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First, this is an interesting book…  I 5-Minute Microwave Canning to see if there was a shortcut  to canning, and to help me understand if you could can/jar using a microwave.  If so, what foods you can can/jar.  My first disappointment was not with the book itself. It was because you could not can or jar traditional vegetables unless you were pickling them.  My second, was there were no meats either.  This is mostly because the method outlined in the book is a method that there are no acids in the process for meats or vegetables to help them to be preserved.  My bad and lack of knowledge in this area allowed me to think it could be done.  It is what it is….

That said, what this book taught me is that you could can anything from homemade peanut butter to tomatoes… That said, this is a “good times”  method.  What I mean by that is assuming the power does not go out, this is a method that can be used everyday as long as the microwave is running… The downside, is that if the power is out, you are out of luck and will have to use a more traditional method of canning / jarring foods.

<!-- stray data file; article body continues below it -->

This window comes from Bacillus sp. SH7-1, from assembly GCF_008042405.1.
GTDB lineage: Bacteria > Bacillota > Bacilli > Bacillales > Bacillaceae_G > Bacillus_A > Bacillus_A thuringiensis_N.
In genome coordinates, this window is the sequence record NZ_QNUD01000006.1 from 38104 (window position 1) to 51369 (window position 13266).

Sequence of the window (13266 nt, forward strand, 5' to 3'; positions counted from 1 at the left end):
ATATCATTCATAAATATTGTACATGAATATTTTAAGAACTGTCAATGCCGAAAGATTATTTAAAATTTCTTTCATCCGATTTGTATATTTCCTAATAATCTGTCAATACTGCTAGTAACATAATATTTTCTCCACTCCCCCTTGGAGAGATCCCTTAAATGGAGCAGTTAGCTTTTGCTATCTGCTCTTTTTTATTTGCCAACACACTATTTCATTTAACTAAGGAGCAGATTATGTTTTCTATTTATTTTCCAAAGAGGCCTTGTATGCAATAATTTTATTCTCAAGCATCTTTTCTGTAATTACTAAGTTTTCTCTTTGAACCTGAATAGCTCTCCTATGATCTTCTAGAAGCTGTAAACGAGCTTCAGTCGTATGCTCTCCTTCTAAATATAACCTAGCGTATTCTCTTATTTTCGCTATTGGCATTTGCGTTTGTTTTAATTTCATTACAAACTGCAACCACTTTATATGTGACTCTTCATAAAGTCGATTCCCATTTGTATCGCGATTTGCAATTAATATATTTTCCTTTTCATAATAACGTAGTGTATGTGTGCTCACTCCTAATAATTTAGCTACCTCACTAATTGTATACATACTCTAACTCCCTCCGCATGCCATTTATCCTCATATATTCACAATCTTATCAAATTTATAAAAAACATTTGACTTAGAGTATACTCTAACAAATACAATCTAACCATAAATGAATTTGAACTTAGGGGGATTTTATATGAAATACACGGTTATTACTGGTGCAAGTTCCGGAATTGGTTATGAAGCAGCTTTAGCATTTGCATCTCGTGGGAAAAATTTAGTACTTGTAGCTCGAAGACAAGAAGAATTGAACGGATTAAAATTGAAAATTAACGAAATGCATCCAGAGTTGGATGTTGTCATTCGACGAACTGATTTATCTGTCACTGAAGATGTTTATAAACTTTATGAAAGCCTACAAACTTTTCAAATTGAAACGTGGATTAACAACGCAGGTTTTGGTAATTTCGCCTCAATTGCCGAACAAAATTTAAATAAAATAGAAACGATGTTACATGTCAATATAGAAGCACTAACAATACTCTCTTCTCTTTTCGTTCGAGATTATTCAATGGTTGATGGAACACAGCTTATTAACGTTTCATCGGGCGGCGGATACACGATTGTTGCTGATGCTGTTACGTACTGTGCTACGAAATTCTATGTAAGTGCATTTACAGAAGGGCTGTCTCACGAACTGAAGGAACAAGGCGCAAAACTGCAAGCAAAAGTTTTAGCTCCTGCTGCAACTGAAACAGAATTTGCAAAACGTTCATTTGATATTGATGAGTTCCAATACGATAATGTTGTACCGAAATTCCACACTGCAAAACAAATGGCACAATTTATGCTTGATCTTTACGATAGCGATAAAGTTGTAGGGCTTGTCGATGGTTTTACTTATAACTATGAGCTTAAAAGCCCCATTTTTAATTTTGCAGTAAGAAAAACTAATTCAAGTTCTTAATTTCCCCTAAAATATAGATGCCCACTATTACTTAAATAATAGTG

The recipes in this book look good as well.  All of which are also all all prepared in the microwave.  Directions are simple to understand as well, and none of them look like they should take more than 40 minutes or so, making most canning jobs just an hour or so in length for you.

There is also a bonus section about drying fruits in the microwave.  Who would have thought?

In all, this was a pretty good book and if you want to can fruits, chutneys, sauces, preserves, and more, via the microwave, this was a pretty good book.  If you are going to use it in preparation for the future, and don’t mind the missing meats and vegetables, pick it up at

Now on to learning how to do it the traditional way…

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We’re a group of suburban preppers in the Northeast and live in the NYC suburbs that write The Suburban Survival Blog to talk about preparedness and self-reliance out there to help others prepare for what could be an uncertain future due to economic, weather, and other reasons.